The San of the Kalahari Desert
The San also known as “Bushmen” are one of the well-known foraging and hunting communities. They have made the Kalahari Desert located in Southwest Africa their home for many years. These communities are called bands that consist of multifamily groups with a size ranging from 25 to 50 people. “Family, marriage, and kinship, gender, and age are the key principles of social organizations in foraging societies” (Nowak & Laird, 2010. Section 3.7). In this paper you will have a brief understanding of the kinship system of the San Tribe, as well as how their environment influences their behavior and interactions.
The nuclear family would consist of a mother, father and their children. This family is considered the most common in the foraging societies because they are able to adapt to various conditions. Bands are made up of several multifamily groupings such as nuclear families. It is very important how these families are related because it will determine how they will act towards each other. The bands will sometime include extended family members which will be beneficial in circumstances such as cooperation and sharing amongst the community.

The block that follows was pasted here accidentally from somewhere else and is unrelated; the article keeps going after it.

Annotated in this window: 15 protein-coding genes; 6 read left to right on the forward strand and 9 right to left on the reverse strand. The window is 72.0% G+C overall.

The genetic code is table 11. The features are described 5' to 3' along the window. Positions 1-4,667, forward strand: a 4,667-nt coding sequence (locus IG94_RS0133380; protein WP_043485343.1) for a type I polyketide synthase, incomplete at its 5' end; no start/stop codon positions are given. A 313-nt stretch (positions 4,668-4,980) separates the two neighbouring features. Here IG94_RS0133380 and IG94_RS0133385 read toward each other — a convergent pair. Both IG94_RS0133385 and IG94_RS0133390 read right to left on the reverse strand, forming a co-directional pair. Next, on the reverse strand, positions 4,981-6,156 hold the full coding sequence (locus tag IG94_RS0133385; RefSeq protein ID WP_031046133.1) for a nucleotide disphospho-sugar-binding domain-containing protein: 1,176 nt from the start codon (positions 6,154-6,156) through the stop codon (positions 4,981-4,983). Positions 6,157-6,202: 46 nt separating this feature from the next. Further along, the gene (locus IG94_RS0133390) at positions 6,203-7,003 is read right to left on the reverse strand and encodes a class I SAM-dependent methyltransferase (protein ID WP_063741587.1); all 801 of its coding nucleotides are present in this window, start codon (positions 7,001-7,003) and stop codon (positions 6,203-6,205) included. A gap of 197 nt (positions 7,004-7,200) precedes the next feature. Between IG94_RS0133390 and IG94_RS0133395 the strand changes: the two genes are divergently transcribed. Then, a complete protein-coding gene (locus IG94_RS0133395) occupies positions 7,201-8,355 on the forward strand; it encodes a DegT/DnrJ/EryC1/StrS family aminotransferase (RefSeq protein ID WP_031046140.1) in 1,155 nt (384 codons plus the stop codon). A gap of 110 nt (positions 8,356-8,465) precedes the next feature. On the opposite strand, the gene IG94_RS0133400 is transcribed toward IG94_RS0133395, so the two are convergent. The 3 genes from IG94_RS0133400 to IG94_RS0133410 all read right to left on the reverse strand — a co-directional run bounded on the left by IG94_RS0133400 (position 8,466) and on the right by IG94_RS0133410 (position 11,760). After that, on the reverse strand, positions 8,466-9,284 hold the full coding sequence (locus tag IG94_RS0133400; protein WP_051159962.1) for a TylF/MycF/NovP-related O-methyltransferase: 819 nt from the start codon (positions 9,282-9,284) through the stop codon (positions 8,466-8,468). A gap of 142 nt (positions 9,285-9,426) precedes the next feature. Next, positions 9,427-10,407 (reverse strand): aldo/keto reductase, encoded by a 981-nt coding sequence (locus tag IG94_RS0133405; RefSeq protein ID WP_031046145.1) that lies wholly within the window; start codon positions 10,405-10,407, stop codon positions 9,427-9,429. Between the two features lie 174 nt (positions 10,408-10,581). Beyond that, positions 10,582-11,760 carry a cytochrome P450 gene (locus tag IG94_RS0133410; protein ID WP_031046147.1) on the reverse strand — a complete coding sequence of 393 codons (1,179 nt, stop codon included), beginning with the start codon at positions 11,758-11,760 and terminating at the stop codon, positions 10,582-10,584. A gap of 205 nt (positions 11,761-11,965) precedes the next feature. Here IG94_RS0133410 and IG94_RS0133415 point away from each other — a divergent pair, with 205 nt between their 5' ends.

Both men and women work together to provide for the community as a whole. Women are responsible for 80% of the san diet (Nowak & Laird, 2010). Women are the primary gathers; their diet is consisting mostly of nuts and fruit. The men are responsible for 20% of the diet. They provide meat from their hunts. The women are able to gather enough food that will last a full week in two to three days. They can enjoy each other’s company the rest of the time. The men and women work together by mentioning areas of vegetation or animals they may come across on their gathering and hunting trips.
The good and services produced by the men and women are shared amongst the community. They rely on each other for the gathering and hunting of food. Everyone’s participation is very important. There is an...
References: Nowak, B. & Laird, P. (2010) Cultural Anthropology. Retrieved from
Please join StudyMode to read the full document